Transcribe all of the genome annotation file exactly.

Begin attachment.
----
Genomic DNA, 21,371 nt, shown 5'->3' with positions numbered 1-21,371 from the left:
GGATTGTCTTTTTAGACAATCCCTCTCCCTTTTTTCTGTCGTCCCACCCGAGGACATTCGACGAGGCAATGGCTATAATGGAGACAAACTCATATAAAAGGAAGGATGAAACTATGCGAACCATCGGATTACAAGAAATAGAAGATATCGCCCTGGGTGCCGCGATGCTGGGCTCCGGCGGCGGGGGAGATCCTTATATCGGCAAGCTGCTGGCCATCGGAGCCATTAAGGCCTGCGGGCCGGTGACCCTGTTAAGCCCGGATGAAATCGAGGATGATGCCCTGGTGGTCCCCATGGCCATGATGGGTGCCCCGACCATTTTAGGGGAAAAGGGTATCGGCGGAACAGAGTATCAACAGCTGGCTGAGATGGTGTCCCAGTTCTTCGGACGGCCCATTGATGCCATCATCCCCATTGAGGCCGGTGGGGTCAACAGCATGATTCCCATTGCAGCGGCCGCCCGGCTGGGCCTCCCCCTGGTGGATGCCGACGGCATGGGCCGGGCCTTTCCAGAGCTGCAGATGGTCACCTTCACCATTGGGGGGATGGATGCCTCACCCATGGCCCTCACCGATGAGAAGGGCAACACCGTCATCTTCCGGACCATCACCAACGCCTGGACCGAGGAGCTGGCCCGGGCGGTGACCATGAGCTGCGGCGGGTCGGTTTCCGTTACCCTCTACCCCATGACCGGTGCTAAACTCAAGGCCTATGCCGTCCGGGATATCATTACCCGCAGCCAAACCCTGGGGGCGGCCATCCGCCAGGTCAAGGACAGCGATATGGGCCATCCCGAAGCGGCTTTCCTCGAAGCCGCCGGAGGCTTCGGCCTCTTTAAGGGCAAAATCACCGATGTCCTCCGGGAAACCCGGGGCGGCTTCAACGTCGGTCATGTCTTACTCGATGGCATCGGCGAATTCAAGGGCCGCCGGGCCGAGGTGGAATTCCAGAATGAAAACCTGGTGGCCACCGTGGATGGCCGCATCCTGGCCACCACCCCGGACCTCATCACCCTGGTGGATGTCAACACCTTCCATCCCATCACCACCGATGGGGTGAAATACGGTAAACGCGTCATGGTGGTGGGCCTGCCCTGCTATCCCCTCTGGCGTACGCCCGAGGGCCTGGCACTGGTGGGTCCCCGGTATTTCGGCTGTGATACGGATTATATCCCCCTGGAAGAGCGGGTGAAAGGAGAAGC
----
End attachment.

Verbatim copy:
Genomic DNA, 21,371 nt, shown 5'->3' with positions numbered 1-21,371 from the left:
GGATTGTCTTTTTAGACAATCCCTCTCCCTTTTTTCTGTCGTCCCACCCGAGGACATTCGACGAGGCAATGGCTATAATGGAGACAAACTCATATAAAAGGAAGGATGAAACTATGCGAACCATCGGATTACAAGAAATAGAAGATATCGCCCTGGGTGCCGCGATGCTGGGCTCCGGCGGCGGGGGAGATCCTTATATCGGCAAGCTGCTGGCCATCGGAGCCATTAAGGCCTGCGGGCCGGTGACCCTGTTAAGCCCGGATGAAATCGAGGATGATGCCCTGGTGGTCCCCATGGCCATGATGGGTGCCCCGACCATTTTAGGGGAAAAGGGTATCGGCGGAACAGAGTATCAACAGCTGGCTGAGATGGTGTCCCAGTTCTTCGGACGGCCCATTGATGCCATCATCCCCATTGAGGCCGGTGGGGTCAACAGCATGATTCCCATTGCAGCGGCCGCCCGGCTGGGCCTCCCCCTGGTGGATGCCGACGGCATGGGCCGGGCCTTTCCAGAGCTGCAGATGGTCACCTTCACCATTGGGGGGATGGATGCCTCACCCATGGCCCTCACCGATGAGAAGGGCAACACCGTCATCTTCCGGACCATCACCAACGCCTGGACCGAGGAGCTGGCCCGGGCGGTGACCATGAGCTGCGGCGGGTCGGTTTCCGTTACCCTCTACCCCATGACCGGTGCTAAACTCAAGGCCTATGCCGTCCGGGATATCATTACCCGCAGCCAAACCCTGGGGGCGGCCATCCGCCAGGTCAAGGACAGCGATATGGGCCATCCCGAAGCGGCTTTCCTCGAAGCCGCCGGAGGCTTCGGCCTCTTTAAGGGCAAAATCACCGATGTCCTCCGGGAAACCCGGGGCGGCTTCAACGTCGGTCATGTCTTACTCGATGGCATCGGCGAATTCAAGGGCCGCCGGGCCGAGGTGGAATTCCAGAATGAAAACCTGGTGGCCACCGTGGATGGCCGCATCCTGGCCACCACCCCGGACCTCATCACCCTGGTGGATGTCAACACCTTCCATCCCATCACCACCGATGGGGTGAAATACGGTAAACGCGTCATGGTGGTGGGCCTGCCCTGCTATCCCCTCTGGCGTACGCCCGAGGGCCTGGCACTGGTGGGTCCCCGGTATTTCGGCTGTGATACGGATTATATCCCCCTGGAAGAGCGGGTGAAAGGAGAAGC